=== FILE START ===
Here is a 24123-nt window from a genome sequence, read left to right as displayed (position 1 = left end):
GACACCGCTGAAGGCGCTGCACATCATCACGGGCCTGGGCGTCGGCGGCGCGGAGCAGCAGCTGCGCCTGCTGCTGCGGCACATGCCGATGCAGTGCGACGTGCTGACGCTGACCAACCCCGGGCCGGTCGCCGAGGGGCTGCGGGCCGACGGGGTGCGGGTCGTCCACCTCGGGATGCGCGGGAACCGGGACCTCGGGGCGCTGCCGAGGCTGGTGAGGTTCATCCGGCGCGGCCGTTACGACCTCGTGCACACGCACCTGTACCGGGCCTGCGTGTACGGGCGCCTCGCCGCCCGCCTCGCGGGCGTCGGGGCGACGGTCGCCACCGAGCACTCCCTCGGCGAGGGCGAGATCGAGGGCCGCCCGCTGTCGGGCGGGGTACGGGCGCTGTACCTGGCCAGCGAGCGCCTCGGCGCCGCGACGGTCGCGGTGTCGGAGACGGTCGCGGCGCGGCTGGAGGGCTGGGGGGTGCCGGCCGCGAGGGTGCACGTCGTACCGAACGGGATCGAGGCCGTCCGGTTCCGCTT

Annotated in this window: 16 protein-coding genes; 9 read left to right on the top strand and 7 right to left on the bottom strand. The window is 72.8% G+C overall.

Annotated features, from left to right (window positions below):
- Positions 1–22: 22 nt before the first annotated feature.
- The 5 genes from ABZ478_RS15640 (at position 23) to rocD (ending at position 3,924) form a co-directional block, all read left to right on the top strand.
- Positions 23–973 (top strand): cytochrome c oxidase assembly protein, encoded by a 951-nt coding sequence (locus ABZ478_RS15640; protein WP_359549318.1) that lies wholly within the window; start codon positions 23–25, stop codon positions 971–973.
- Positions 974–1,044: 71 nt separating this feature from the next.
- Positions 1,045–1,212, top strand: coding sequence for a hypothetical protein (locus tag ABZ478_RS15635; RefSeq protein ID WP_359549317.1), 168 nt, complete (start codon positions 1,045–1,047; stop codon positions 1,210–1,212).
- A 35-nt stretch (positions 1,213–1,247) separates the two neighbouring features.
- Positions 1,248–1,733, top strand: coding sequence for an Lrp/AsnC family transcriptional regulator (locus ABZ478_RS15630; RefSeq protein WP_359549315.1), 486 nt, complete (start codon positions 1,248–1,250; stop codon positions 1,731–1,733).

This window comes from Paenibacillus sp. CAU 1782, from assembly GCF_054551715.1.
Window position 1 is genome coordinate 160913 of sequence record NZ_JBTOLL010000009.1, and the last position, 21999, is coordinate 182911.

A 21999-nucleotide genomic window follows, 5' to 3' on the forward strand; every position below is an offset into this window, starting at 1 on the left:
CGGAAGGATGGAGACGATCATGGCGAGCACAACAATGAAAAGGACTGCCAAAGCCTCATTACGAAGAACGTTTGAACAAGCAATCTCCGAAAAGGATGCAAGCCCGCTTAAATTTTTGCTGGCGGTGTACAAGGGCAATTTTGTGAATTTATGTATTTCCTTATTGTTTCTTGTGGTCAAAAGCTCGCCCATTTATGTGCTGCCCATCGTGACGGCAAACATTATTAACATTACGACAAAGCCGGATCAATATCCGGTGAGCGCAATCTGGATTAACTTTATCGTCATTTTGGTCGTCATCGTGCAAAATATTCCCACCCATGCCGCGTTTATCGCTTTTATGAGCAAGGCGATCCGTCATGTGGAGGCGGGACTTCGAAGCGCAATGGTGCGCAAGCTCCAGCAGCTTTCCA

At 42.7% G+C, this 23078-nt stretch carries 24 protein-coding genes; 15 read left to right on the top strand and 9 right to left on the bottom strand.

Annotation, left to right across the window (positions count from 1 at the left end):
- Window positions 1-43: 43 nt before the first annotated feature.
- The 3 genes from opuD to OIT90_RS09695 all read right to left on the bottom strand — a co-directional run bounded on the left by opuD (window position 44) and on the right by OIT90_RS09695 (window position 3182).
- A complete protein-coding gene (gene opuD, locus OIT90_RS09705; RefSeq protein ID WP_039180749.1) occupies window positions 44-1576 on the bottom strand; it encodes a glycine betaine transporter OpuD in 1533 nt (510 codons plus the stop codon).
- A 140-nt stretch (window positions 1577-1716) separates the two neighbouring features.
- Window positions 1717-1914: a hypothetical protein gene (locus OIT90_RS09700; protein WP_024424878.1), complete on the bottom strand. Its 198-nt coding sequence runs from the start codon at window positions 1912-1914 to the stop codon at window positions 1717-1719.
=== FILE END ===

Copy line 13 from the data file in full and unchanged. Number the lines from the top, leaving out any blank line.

Window position 1 is genome coordinate 160913 of sequence record NZ_JBTOLL010000009.1, and the last position, 21999, is coordinate 182911.